I still read the China Daily (an official English-language newspaper published in Peking) regularly, and I began to notice stories a few months ago about people receiving severe sentences for economic crimes. A well-publicized campaign against corruption has been going on since last July. People are being executed for crimes such as fraud, swindling, and robbery. In modern times and in modern countries, crimes short of murder and treason are not capital offenses. As a result of this campaign, people are being executed for crimes that are neither violent nor political.
It makes perfect sense for any regime to try to ensure economic success. All governments, all over the world, take measures to prevent crime. And yet there is something wrong with what China is doing. The severity of the punishments is disproportionate to the offense. White-collar criminals can be deterred by sentences that fall short of the death penalty. Deterrence does not seem to be the issue at all. As a matter of fact, the campaign seems to have been quite ineffective. The May 15 issue of China Daily reports in a front-page story that in the first three months of this year, there was an increase of 630 percent in the number of serious economic crimes over the same period last year.
China is going through a period of great change. Although the innovations are quite popular, not everyone is happy about them. Change involves dislocation, and even popular innovations cause problems for certain individuals. What is no doubt even more significant is the fact that the reforms of Deng Xiaoping are ideologically questionable. The need for scapegoats exists everywhere, but it is especially important in those countries where the government cannot admit error. Since in China one may not attack the party, one must blame economic criminals rather than policy for the failings of the economy.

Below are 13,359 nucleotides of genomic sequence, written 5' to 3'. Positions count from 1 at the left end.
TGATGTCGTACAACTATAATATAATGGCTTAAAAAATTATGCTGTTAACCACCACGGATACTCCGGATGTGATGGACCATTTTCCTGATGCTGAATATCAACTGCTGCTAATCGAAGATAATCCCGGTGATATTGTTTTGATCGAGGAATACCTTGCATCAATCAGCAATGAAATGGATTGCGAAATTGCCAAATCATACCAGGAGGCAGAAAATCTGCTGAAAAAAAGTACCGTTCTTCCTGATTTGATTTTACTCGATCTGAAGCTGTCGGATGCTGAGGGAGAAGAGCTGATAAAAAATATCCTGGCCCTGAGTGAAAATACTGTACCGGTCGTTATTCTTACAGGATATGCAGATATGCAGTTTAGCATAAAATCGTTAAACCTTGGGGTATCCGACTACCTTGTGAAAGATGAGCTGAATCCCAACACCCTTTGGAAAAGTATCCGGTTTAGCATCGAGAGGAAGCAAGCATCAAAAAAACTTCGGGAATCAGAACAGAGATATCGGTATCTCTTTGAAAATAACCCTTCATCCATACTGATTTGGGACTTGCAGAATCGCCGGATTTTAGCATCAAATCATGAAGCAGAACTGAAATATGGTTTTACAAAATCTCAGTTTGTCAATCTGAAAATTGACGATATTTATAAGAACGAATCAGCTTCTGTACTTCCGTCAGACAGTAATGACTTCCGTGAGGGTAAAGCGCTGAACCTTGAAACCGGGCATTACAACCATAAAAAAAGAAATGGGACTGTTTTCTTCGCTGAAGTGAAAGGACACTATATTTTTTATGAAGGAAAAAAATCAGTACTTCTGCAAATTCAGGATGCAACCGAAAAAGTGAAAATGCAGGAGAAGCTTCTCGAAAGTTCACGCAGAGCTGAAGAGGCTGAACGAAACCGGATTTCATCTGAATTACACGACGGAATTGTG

All the communist states that have existed so far are obsessively punitive. It is paradoxical that a philosophy concerned with humanitarian goals like the elimination of inequality has led to so much cruelty. It is tragic that a leader as original and flexible as Deng Xiaoping should be perpetuating a climate of harshness. Draconian punishments survive in backward regions. They also remain in totalitarian countries, where the dominant ideology claims to hold the solution to all problems.
George Jochnowitz was born in New York City, in 1937. He became aware of different regional pronunciations when he was six, and he could consciously switch accents as a child. He got his Ph.D. in linguistics from Columbia University and taught linguistics at the College of Staten Island, CUNY. His area of specialization was Jewish languages, in particular, Judeo-Italian dialects. As part of a faculty-exchange agreement with Hebei University in Baoding, China, he was in China during the Tiananmen Massacre. He can be reached at firstname.lastname@example.org.
Copyright ©2013. George Jochnowitz. All Rights Reserved. This article originally appeared in The Christian Science Monitor on June 25, 1986. A few months later, on December 17, a headline in China Daily reported “Parading Criminals Criticized. ” That was the end of that. However, perp walks still exist as reported in this story. This post can be found on George Jochnowitz. It is republished here with the permission of the author.